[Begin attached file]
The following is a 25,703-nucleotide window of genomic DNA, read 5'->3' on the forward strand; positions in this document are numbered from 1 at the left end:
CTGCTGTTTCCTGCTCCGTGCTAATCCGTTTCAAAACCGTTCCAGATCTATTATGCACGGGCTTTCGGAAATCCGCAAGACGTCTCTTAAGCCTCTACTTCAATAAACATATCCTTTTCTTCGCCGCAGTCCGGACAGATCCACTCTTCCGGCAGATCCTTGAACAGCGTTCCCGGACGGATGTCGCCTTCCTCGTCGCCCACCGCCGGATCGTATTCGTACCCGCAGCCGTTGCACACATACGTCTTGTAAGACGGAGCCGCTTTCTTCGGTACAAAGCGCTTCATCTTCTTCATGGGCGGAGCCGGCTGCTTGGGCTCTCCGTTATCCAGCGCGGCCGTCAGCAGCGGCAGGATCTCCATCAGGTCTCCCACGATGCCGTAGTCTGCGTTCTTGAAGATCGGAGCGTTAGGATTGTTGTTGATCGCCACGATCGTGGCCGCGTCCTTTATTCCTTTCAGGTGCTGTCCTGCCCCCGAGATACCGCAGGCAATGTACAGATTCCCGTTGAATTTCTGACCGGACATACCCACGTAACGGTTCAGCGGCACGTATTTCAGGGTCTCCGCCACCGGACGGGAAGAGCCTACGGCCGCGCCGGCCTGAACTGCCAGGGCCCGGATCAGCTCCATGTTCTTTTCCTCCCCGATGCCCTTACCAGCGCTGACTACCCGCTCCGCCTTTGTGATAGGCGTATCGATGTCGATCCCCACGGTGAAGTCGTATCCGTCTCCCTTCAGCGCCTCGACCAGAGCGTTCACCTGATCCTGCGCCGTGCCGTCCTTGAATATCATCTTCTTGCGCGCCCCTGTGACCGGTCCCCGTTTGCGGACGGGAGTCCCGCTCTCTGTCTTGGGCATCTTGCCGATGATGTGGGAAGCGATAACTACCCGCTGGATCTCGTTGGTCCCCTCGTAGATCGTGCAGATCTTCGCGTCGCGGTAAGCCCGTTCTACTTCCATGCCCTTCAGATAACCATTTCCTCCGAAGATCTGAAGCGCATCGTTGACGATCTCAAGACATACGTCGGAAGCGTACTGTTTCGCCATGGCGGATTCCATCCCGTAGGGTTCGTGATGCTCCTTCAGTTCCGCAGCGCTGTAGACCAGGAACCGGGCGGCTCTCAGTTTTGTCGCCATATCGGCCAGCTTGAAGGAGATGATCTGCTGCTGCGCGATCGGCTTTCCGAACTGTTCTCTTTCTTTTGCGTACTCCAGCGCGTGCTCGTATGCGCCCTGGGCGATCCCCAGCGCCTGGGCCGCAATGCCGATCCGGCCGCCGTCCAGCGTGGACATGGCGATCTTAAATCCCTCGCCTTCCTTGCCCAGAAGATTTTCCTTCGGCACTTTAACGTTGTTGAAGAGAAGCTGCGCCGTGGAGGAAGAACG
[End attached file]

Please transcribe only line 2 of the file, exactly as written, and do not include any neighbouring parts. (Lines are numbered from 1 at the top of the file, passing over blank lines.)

CTGCTGTTTCCTGCTCCGTGCTAATCCGTTTCAAAACCGTTCCAGATCTATTATGCACGGGCTTTCGGAAATCCGCAAGACGTCTCTTAAGCCTCTACTTCAATAAACATATCCTTTTCTTCGCCGCAGTCCGGACAGATCCACTCTTCCGGCAGATCCTTGAACAGCGTTCCCGGACGGATGTCGCCTTCCTCGTCGCCCACCGCCGGATCGTATTCGTACCCGCAGCCGTTGCACACATACGTCTTGTAAGACGGAGCCGCTTTCTTCGGTACAAAGCGCTTCATCTTCTTCATGGGCGGAGCCGGCTGCTTGGGCTCTCCGTTATCCAGCGCGGCCGTCAGCAGCGGCAGGATCTCCATCAGGTCTCCCACGATGCCGTAGTCTGCGTTCTTGAAGATCGGAGCGTTAGGATTGTTGTTGATCGCCACGATCGTGGCCGCGTCCTTTATTCCTTTCAGGTGCTGTCCTGCCCCCGAGATACCGCAGGCAATGTACAGATTCCCGTTGAATTTCTGACCGGACATACCCACGTAACGGTTCAGCGGCACGTATTTCAGGGTCTCCGCCACCGGACGGGAAGAGCCTACGGCCGCGCCGGCCTGAACTGCCAGGGCCCGGATCAGCTCCATGTTCTTTTCCTCCCCGATGCCCTTACCAGCGCTGACTACCCGCTCCGCCTTTGTGATAGGCGTATCGATGTCGATCCCCACGGTGAAGTCGTATCCGTCTCCCTTCAGCGCCTCGACCAGAGCGTTCACCTGATCCTGCGCCGTGCCGTCCTTGAATATCATCTTCTTGCGCGCCCCTGTGACCGGTCCCCGTTTGCGGACGGGAGTCCCGCTCTCTGTCTTGGGCATCTTGCCGATGATGTGGGAAGCGATAACTACCCGCTGGATCTCGTTGGTCCCCTCGTAGATCGTGCAGATCTTCGCGTCGCGGTAAGCCCGTTCTACTTCCATGCCCTTCAGATAACCATTTCCTCCGAAGATCTGAAGCGCATCGTTGACGATCTCAAGACATACGTCGGAAGCGTACTGTTTCGCCATGGCGGATTCCATCCCGTAGGGTTCGTGATGCTCCTTCAGTTCCGCAGCGCTGTAGACCAGGAACCGGGCGGCTCTCAGTTTTGTCGCCATATCGGCCAGCTTGAAGGAGATGATCTGCTGCTGCGCGATCGGCTTTCCGAACTGTTCTCTTTCTTTTGCGTACTCCAGCGCGTGCTCGTATGCGCCCTGGGCGATCCCCAGCGCCTGGGCCGCAATGCCGATCCGGCCGCCGTCCAGCGTGGACATGGCGATCTTAAATCCCTCGCCTTCCTTGCCCAGAAGATTTTCCTTCGGCACTTTAACGTTGTTGAAGAGAAGCTGCGCCGTGGAGGAAGAACG